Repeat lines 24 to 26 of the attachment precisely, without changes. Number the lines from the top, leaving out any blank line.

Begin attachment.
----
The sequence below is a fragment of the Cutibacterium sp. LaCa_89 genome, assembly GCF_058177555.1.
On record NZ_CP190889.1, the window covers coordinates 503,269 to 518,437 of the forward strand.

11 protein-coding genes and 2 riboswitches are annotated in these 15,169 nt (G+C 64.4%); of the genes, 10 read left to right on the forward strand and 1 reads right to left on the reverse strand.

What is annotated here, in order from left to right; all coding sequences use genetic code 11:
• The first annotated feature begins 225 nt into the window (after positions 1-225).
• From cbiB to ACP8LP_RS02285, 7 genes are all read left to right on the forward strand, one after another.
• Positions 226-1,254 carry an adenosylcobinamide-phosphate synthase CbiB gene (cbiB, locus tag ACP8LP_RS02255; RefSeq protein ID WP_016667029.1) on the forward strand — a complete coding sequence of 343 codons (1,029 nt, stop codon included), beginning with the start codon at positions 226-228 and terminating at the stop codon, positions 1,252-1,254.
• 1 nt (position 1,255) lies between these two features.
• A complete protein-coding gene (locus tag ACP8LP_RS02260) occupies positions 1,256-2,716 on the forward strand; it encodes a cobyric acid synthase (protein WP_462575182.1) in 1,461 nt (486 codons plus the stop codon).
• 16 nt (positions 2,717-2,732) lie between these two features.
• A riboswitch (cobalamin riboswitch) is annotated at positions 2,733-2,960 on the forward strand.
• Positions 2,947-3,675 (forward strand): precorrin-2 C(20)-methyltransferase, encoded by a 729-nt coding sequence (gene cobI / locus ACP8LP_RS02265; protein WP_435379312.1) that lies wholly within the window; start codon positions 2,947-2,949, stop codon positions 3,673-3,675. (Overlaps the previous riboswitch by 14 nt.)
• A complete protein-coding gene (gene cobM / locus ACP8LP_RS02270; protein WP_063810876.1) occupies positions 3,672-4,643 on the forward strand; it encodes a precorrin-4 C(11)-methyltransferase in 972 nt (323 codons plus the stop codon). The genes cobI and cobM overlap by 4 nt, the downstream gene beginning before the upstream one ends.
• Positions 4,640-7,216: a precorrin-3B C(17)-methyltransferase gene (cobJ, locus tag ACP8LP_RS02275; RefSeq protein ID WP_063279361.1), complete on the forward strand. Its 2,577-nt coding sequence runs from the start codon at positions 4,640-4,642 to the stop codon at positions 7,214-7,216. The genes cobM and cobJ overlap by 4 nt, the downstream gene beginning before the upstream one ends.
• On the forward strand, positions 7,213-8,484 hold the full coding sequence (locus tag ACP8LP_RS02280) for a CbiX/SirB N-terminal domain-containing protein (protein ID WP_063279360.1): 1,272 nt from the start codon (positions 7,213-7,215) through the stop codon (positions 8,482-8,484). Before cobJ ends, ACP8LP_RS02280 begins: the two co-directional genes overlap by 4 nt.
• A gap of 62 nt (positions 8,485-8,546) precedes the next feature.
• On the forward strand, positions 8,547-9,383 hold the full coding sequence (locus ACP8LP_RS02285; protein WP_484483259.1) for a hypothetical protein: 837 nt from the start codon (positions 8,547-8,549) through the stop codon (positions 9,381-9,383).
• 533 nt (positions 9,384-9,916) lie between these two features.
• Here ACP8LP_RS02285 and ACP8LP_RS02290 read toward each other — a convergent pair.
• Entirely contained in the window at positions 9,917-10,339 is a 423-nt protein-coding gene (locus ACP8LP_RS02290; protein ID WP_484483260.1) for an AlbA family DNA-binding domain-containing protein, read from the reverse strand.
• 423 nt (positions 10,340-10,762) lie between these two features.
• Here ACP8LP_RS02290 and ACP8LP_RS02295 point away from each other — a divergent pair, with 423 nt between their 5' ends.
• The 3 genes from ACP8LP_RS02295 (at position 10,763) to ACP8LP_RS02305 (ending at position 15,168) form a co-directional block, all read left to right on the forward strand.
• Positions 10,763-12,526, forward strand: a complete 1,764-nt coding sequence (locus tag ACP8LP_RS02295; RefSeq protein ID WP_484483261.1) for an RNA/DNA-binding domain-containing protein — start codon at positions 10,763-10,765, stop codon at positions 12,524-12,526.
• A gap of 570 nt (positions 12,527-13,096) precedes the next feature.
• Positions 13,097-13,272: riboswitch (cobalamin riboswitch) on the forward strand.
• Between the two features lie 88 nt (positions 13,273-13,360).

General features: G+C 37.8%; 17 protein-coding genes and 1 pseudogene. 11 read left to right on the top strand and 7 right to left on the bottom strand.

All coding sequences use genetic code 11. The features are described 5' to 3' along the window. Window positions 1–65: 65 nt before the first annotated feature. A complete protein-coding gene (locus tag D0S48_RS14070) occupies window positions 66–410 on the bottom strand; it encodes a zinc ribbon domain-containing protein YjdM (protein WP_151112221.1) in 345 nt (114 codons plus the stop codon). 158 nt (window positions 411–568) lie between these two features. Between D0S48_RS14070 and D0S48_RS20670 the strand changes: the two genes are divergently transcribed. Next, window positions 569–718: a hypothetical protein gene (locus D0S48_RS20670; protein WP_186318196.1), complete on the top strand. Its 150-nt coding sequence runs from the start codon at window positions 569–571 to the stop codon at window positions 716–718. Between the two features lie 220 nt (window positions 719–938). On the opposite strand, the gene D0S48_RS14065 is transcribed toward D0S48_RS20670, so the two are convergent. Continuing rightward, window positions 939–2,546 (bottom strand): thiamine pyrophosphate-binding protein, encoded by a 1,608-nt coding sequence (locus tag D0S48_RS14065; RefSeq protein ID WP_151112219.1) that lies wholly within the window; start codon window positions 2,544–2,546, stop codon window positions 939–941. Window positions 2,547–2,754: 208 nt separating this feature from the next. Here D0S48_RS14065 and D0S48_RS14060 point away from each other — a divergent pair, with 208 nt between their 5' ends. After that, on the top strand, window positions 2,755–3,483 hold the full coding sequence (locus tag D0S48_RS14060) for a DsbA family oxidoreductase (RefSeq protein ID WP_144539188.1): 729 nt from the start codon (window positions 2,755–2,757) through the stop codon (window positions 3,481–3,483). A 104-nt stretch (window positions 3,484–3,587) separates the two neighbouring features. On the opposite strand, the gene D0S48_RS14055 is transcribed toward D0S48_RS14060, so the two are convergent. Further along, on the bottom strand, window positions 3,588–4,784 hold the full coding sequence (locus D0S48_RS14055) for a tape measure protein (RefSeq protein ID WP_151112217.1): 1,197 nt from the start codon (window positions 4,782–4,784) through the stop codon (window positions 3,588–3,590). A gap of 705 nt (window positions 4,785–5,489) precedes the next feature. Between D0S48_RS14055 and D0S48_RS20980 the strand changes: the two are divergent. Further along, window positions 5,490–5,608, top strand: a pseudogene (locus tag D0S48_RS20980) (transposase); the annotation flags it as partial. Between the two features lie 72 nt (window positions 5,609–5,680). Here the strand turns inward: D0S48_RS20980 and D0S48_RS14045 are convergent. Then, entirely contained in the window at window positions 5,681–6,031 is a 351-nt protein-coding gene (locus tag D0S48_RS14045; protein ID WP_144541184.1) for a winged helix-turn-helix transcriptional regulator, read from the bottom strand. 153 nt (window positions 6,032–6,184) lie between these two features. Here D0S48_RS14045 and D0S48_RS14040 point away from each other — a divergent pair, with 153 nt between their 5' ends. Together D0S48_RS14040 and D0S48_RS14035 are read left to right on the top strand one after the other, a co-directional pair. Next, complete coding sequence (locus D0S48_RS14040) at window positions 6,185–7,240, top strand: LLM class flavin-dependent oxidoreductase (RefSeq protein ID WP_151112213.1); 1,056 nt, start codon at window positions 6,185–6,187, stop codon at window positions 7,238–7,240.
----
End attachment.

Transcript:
• Positions 10,763-12,526, forward strand: a complete 1,764-nt coding sequence (locus tag ACP8LP_RS02295; RefSeq protein ID WP_484483261.1) for an RNA/DNA-binding domain-containing protein — start codon at positions 10,763-10,765, stop codon at positions 12,524-12,526.
• A gap of 570 nt (positions 12,527-13,096) precedes the next feature.
• Positions 13,097-13,272: riboswitch (cobalamin riboswitch) on the forward strand.